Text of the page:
Sunday, November 20, 2011

Quick Post From The Desert

Darwin Falls, Death Valley National Park, CA
Although Darwin Falls is not as impressive as those we saw in Yosemite and Mt. Rainier, but what makes Darwin Falls meaningful and special is that it creates a rare collection of riparian greenery in the vast 3 million acre desert of Death Valley National Park.  
Scrambling To Darwin Falls
The waterfall above is just a few miles from this Exposed Earth at Father Crowley Point, Death Valley National Park

The riparian habitat created by the desert spring and waterfall
Hoodo Up Close (if you take a closer look at the above picture, I just took an up close shot of this hoodo)
Wooded Trail To Darwin Falls ( does this look like in the middle of the desert?), Death Valley National Park, CA
Desert Sunrise 
I apologize for the quality of pictures above as they are all cell phone shots (except the Exposed Earth). Being on the road, it is easier and faster to share pictures using cell phone. Because of weather conditions, we cancelled our reservations in Grand Canyon, Page, Kanab and Springdale for our initial planned hikes and exploration. Last minute, we decided to stay local, and explore once again California's desert in the Eastern Sierra Nevada. 
Manzanar National Historical Site
However, weather did not also cooperate so well in our trip here in Eastern Sierra. We planned to hike to Eureka Sand Dunes today, in Death Valley National Park, however, we had to turn around because of snow and icy conditions on a very windy, treacherous mountain road. With the bad weather, we decided to explore instead lower elevation of the Sierra Nevada. We visited Manzanar National Historical Site, which relieves the painful history of how fragile is our freedom. 
Manzanar National Historical Site
I will share more detailed description about these places, Darwin Falls and Manzanar in my later posts once we get home. Because it was raining, we watched the "Remembering Manzanar" movie in the visitor center.
"the first thing we were asked to do was to fill the sack with straw. That would be our bed. Night came and I saw holes up the roof. I saw stars, so BEAUTIFUL. We woke up with sand all over us. The desert, it is so brutally hot in the summer, bone chilling cold in the winter, and there was always the WIND."- some words that haunted me watching "Remembering Manzanar".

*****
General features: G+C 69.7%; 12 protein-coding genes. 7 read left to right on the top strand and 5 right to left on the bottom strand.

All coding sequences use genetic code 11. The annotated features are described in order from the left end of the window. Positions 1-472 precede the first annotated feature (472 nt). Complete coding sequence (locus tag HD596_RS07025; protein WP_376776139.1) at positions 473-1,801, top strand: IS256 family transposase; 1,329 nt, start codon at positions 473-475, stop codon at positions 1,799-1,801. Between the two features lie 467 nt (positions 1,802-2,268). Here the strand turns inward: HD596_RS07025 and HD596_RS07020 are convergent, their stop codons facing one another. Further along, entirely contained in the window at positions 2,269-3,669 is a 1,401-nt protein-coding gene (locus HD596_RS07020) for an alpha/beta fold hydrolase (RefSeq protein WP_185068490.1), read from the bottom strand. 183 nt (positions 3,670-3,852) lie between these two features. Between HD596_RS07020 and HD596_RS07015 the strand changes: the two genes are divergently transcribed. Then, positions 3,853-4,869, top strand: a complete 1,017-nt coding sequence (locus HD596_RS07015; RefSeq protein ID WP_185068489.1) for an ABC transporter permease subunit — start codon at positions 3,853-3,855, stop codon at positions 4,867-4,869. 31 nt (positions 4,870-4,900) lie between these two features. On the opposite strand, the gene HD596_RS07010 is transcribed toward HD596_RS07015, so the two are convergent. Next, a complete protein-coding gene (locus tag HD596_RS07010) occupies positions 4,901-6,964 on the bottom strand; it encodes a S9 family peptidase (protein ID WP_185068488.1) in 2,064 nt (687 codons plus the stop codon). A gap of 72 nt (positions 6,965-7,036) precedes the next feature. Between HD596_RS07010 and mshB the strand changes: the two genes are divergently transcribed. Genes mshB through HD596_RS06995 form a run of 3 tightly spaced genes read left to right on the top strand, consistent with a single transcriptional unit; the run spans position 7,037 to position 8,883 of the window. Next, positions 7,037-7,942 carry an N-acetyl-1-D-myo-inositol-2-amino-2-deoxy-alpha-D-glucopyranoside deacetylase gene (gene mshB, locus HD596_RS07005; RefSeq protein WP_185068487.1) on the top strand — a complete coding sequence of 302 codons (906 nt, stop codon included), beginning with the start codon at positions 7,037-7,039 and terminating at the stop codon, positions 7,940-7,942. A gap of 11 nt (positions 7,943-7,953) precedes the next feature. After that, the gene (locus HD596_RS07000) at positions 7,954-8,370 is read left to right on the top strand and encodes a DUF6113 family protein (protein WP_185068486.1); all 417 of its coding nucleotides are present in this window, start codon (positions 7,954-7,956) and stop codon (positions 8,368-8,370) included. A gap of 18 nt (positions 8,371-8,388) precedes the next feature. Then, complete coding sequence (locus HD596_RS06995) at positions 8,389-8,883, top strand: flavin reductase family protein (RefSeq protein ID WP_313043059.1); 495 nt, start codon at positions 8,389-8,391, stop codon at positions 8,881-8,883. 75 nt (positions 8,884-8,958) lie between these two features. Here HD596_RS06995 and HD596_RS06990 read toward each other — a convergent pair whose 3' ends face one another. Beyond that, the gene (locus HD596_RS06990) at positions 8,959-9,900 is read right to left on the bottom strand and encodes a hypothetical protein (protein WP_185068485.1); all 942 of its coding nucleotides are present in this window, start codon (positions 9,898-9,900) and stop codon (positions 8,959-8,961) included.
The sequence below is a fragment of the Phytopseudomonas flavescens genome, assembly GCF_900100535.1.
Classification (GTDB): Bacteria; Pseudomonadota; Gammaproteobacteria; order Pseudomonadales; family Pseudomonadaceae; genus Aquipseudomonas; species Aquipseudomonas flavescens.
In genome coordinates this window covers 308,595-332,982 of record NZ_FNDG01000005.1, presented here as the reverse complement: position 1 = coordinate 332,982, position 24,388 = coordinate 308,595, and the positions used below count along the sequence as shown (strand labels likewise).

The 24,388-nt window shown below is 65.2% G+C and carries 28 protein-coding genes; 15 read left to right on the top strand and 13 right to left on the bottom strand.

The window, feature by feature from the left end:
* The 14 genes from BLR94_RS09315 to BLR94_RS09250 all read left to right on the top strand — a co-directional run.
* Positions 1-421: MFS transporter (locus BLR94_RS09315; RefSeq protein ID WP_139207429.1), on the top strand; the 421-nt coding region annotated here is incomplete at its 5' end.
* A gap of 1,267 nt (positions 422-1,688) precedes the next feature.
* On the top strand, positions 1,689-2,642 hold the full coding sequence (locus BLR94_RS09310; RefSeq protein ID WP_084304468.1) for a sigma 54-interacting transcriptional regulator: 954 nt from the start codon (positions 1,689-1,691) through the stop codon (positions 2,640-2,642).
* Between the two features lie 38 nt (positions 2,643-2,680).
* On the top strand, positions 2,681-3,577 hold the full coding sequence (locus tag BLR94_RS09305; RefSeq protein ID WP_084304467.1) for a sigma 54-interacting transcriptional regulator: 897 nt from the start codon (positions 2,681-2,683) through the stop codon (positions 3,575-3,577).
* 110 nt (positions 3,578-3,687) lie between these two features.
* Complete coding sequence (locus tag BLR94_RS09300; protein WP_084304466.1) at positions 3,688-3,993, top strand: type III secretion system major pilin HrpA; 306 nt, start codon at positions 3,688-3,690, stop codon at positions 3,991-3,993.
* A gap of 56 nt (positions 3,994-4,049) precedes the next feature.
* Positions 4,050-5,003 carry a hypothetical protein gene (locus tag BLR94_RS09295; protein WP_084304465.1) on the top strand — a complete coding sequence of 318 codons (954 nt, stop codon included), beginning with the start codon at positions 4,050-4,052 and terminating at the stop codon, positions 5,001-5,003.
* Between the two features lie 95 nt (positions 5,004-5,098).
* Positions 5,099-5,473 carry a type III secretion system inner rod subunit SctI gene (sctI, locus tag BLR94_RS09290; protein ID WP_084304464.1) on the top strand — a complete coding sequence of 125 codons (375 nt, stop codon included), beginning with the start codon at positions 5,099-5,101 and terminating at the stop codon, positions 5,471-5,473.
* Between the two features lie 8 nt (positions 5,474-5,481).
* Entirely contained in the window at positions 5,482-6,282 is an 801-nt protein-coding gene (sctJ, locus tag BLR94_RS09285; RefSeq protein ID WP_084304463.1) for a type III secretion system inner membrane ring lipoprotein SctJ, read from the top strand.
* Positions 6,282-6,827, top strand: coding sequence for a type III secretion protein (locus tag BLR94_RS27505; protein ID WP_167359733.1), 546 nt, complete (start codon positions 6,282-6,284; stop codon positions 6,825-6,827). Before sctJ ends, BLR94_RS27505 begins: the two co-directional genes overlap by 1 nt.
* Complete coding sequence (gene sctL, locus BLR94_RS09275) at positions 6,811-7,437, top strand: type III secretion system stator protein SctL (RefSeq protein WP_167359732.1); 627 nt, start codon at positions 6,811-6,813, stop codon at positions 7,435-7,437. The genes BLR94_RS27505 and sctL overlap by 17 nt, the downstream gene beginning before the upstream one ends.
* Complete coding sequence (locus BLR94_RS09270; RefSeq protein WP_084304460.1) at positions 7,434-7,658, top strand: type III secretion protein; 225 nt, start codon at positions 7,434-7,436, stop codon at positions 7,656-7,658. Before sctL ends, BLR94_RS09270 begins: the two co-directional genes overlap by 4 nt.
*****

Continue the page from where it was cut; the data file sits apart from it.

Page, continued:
Both the movie and our walk in Manzanar's interpretative trail left my heart feeling congested and my eyes misty from the painful mistakes of the past. But I am glad our nation's history acknowledges this mistake and now serves as a touching lesson. 
Owens River Gorge
Because of really bad weather, we had no more to explore at about 4 pm, thus I am able to spend some time here in the blogosphere. Though we did not do much today because of bad weather ( we did not go higher elevation because of snow and icy conditions on windy mountain roads), but our experience at Manzanar National Historical Site is enough for us to say that it is always so much worth it to check out the diversity of the life in the desert once a while. 
The desert, it may not be for everybody, since majority would dismiss the desert as a wasteland and could not see the beauty that is deeply hidden inside. But that is what I love most about the desert, at first glance it may not look beautiful and amazing, but you bring in the pieces together, and you will see the vastness of the desert's beauty deeply hidden inside. 

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  1. That is a marvellous waterfall. Love your adventures.

  2. What's a hoodo? I like the wooded trail to Darwin Falls! : )

  3. Wow, looks like an interesting hike. Love the waterfalls. Great photos, have a wonderful week!

  4. Marvelous looking place, and Darwin Falls is very beautiful through your photo, Betchai!

  5. I hope the weather gets better although it was nice to get a peek at your vacation while it is still happening.

  6. I admire the waterfall.

    It is so beautiful.

    It is very nicely taken.

  7. Owens River Gorge looks so serene and beautiful. I feel like I can lie in the river and sleep. :D

  8. I so enjoy visiting these places through your blogs. Lovely sunrise and surprising fall colors in the desert. I have not seen "Remembering Manzanar" but will look for it.

  9. I used to be one of those that thought of the desert as a wasteland. But you have taught me through your blog that it is actually a very beautiful place with many different features.

  10. didn't realize the first shots were cell phone images, they look awesome as always...misty eyed here in admiration of the beauty of that place...

  11. the waterfall it must b lovely to b there.. all beautiful shots

  12. I need more exercise like you Betchai. You got to be so fit and in shape. I need to get back to skinniness.